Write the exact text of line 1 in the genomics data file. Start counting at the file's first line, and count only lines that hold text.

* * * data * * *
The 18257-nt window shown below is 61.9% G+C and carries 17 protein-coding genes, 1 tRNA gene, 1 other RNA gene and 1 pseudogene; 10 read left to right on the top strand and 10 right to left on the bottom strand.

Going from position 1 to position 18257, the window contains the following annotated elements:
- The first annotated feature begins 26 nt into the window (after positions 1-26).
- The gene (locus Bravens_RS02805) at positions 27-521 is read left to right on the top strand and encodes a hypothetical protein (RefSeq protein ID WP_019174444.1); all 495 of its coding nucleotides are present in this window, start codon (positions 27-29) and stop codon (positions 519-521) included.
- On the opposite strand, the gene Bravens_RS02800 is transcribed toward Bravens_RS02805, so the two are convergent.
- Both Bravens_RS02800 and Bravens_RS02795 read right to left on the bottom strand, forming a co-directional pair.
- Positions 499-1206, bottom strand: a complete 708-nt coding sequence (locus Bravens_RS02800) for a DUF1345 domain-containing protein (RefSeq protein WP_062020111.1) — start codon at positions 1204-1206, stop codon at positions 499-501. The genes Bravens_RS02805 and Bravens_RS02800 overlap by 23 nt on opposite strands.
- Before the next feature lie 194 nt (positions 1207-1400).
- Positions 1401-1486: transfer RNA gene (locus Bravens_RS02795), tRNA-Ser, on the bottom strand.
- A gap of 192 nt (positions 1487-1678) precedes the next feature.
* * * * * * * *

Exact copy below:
The 18257-nt window shown below is 61.9% G+C and carries 17 protein-coding genes, 1 tRNA gene, 1 other RNA gene and 1 pseudogene; 10 read left to right on the top strand and 10 right to left on the bottom strand.